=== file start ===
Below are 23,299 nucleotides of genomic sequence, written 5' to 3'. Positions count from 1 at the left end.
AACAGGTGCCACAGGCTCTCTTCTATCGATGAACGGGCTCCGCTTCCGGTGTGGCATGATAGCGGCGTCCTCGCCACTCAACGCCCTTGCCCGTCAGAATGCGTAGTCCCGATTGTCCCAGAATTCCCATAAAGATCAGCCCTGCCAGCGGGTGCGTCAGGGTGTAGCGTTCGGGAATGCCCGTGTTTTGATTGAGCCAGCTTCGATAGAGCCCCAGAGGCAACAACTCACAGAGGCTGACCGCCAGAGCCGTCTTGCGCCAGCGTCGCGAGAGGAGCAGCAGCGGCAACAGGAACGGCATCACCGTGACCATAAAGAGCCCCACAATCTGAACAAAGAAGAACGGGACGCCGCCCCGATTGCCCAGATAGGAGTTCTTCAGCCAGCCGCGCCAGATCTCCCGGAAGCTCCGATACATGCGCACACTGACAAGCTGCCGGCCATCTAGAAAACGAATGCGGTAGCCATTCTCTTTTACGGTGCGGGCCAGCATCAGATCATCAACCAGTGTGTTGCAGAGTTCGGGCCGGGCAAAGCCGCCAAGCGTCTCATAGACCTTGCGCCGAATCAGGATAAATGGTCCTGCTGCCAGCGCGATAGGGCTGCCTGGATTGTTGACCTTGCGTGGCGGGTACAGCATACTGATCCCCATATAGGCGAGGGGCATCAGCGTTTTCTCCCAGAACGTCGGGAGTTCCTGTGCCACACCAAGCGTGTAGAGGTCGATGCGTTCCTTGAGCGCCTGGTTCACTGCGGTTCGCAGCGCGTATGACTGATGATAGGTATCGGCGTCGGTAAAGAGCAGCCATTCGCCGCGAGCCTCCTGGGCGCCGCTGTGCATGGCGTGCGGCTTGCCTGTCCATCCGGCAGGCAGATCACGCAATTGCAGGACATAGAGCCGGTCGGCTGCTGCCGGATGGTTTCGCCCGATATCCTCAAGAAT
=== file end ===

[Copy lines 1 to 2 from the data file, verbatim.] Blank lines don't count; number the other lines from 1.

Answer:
Below are 23,299 nucleotides of genomic sequence, written 5' to 3'. Positions count from 1 at the left end.
AACAGGTGCCACAGGCTCTCTTCTATCGATGAACGGGCTCCGCTTCCGGTGTGGCATGATAGCGGCGTCCTCGCCACTCAACGCCCTTGCCCGTCAGAATGCGTAGTCCCGATTGTCCCAGAATTCCCATAAAGATCAGCCCTGCCAGCGGGTGCGTCAGGGTGTAGCGTTCGGGAATGCCCGTGTTTTGATTGAGCCAGCTTCGATAGAGCCCCAGAGGCAACAACTCACAGAGGCTGACCGCCAGAGCCGTCTTGCGCCAGCGTCGCGAGAGGAGCAGCAGCGGCAACAGGAACGGCATCACCGTGACCATAAAGAGCCCCACAATCTGAACAAAGAAGAACGGGACGCCGCCCCGATTGCCCAGATAGGAGTTCTTCAGCCAGCCGCGCCAGATCTCCCGGAAGCTCCGATACATGCGCACACTGACAAGCTGCCGGCCATCTAGAAAACGAATGCGGTAGCCATTCTCTTTTACGGTGCGGGCCAGCATCAGATCATCAACCAGTGTGTTGCAGAGTTCGGGCCGGGCAAAGCCGCCAAGCGTCTCATAGACCTTGCGCCGAATCAGGATAAATGGTCCTGCTGCCAGCGCGATAGGGCTGCCTGGATTGTTGACCTTGCGTGGCGGGTACAGCATACTGATCCCCATATAGGCGAGGGGCATCAGCGTTTTCTCCCAGAACGTCGGGAGTTCCTGTGCCACACCAAGCGTGTAGAGGTCGATGCGTTCCTTGAGCGCCTGGTTCACTGCGGTTCGCAGCGCGTATGACTGATGATAGGTATCGGCGTCGGTAAAGAGCAGCCATTCGCCGCGAGCCTCCTGGGCGCCGCTGTGCATGGCGTGCGGCTTGCCTGTCCATCCGGCAGGCAGATCACGCAATTGCAGGACATAGAGCCGGTCGGCTGCTGCCGGATGGTTTCGCCCGATATCCTCAAGAAT